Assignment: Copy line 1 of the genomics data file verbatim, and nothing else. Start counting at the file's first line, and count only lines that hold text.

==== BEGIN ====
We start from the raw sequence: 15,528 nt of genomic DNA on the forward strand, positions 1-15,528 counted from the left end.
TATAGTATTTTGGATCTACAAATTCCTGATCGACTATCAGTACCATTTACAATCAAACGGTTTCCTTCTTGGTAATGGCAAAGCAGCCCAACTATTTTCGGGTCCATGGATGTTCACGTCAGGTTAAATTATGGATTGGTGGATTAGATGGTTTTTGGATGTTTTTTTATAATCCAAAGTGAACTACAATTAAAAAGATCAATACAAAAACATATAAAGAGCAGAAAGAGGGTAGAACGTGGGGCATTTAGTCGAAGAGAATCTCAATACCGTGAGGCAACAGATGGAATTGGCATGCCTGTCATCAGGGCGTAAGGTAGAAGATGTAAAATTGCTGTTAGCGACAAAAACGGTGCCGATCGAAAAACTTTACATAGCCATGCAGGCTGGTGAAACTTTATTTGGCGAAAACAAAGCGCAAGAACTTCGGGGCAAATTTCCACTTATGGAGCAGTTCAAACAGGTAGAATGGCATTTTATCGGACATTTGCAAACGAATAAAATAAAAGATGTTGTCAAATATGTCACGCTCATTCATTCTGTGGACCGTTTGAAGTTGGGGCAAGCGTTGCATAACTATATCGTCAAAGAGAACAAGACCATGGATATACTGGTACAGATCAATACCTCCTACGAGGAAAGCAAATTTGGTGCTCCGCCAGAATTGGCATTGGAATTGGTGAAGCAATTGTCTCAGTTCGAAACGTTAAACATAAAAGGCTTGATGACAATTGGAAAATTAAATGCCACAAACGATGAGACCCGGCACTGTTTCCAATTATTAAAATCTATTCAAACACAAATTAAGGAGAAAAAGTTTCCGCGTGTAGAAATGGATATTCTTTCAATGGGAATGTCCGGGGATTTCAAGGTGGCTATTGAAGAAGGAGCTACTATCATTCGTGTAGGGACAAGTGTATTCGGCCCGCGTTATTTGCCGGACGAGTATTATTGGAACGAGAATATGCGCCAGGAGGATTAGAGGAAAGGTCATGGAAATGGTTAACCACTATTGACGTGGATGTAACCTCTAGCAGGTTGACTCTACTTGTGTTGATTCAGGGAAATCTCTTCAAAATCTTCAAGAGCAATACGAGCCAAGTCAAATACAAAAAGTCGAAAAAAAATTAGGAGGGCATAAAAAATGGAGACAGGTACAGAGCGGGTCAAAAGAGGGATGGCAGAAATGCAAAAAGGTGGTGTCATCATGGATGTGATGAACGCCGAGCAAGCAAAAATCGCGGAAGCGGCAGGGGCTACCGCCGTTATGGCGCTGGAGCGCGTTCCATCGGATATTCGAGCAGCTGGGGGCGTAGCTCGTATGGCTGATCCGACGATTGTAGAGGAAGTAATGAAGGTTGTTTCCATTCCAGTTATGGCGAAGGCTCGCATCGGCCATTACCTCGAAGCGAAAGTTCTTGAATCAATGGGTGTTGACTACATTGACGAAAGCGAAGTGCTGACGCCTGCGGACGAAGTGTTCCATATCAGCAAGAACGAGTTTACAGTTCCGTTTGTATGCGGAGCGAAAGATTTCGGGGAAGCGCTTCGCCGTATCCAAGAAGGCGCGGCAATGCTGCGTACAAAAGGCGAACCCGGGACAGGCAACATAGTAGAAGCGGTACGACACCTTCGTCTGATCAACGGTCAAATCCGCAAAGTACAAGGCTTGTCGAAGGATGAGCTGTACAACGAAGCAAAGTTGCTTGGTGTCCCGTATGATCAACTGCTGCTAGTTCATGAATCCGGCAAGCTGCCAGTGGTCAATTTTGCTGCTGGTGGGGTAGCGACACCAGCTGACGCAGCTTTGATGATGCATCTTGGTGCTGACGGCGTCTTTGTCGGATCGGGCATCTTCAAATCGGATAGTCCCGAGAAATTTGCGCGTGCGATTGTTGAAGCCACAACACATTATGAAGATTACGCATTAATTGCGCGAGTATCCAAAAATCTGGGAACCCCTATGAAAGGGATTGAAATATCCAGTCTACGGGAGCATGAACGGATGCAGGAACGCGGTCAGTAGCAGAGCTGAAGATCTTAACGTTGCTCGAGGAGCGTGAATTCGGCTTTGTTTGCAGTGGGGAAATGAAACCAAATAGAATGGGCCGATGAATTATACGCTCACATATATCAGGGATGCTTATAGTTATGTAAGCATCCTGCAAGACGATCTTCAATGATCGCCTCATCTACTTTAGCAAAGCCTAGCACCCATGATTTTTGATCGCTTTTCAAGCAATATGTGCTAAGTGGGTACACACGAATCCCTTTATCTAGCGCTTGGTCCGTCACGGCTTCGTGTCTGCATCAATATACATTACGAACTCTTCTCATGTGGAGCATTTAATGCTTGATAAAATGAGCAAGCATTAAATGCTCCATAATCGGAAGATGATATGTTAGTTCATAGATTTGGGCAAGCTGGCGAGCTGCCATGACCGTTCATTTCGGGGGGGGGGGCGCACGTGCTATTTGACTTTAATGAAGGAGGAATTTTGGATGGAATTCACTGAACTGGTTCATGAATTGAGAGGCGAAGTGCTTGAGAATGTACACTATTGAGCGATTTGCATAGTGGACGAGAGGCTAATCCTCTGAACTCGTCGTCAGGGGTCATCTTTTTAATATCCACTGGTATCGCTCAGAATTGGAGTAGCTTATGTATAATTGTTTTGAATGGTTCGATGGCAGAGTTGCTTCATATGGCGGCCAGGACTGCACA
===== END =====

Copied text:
We start from the raw sequence: 15,528 nt of genomic DNA on the forward strand, positions 1-15,528 counted from the left end.